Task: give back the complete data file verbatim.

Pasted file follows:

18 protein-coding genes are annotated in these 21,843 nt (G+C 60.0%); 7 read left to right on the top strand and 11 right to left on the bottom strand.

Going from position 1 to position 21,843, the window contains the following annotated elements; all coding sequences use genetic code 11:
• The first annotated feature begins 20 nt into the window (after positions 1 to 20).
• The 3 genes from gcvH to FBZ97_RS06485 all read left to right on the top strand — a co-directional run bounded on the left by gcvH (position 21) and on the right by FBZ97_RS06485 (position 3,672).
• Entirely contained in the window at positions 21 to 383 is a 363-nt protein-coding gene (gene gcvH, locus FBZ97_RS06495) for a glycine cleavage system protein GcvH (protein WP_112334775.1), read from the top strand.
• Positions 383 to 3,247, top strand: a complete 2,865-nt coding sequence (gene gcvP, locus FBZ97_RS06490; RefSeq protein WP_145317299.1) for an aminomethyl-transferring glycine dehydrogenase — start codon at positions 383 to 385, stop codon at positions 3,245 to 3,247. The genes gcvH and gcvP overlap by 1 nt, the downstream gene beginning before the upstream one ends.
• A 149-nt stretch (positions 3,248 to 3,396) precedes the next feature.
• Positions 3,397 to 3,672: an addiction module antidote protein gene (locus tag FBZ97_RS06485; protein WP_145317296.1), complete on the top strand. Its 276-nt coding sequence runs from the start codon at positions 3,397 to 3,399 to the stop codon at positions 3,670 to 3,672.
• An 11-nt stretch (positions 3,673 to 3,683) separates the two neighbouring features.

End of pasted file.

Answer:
18 protein-coding genes are annotated in these 21,843 nt (G+C 60.0%); 7 read left to right on the top strand and 11 right to left on the bottom strand.

Going from position 1 to position 21,843, the window contains the following annotated elements; all coding sequences use genetic code 11:
• The first annotated feature begins 20 nt into the window (after positions 1 to 20).
• The 3 genes from gcvH to FBZ97_RS06485 all read left to right on the top strand — a co-directional run bounded on the left by gcvH (position 21) and on the right by FBZ97_RS06485 (position 3,672).
• Entirely contained in the window at positions 21 to 383 is a 363-nt protein-coding gene (gene gcvH, locus FBZ97_RS06495) for a glycine cleavage system protein GcvH (protein WP_112334775.1), read from the top strand.
• Positions 383 to 3,247, top strand: a complete 2,865-nt coding sequence (gene gcvP, locus FBZ97_RS06490; RefSeq protein WP_145317299.1) for an aminomethyl-transferring glycine dehydrogenase — start codon at positions 383 to 385, stop codon at positions 3,245 to 3,247. The genes gcvH and gcvP overlap by 1 nt, the downstream gene beginning before the upstream one ends.
• A 149-nt stretch (positions 3,248 to 3,396) precedes the next feature.
• Positions 3,397 to 3,672: an addiction module antidote protein gene (locus tag FBZ97_RS06485; protein WP_145317296.1), complete on the top strand. Its 276-nt coding sequence runs from the start codon at positions 3,397 to 3,399 to the stop codon at positions 3,670 to 3,672.
• An 11-nt stretch (positions 3,673 to 3,683) separates the two neighbouring features.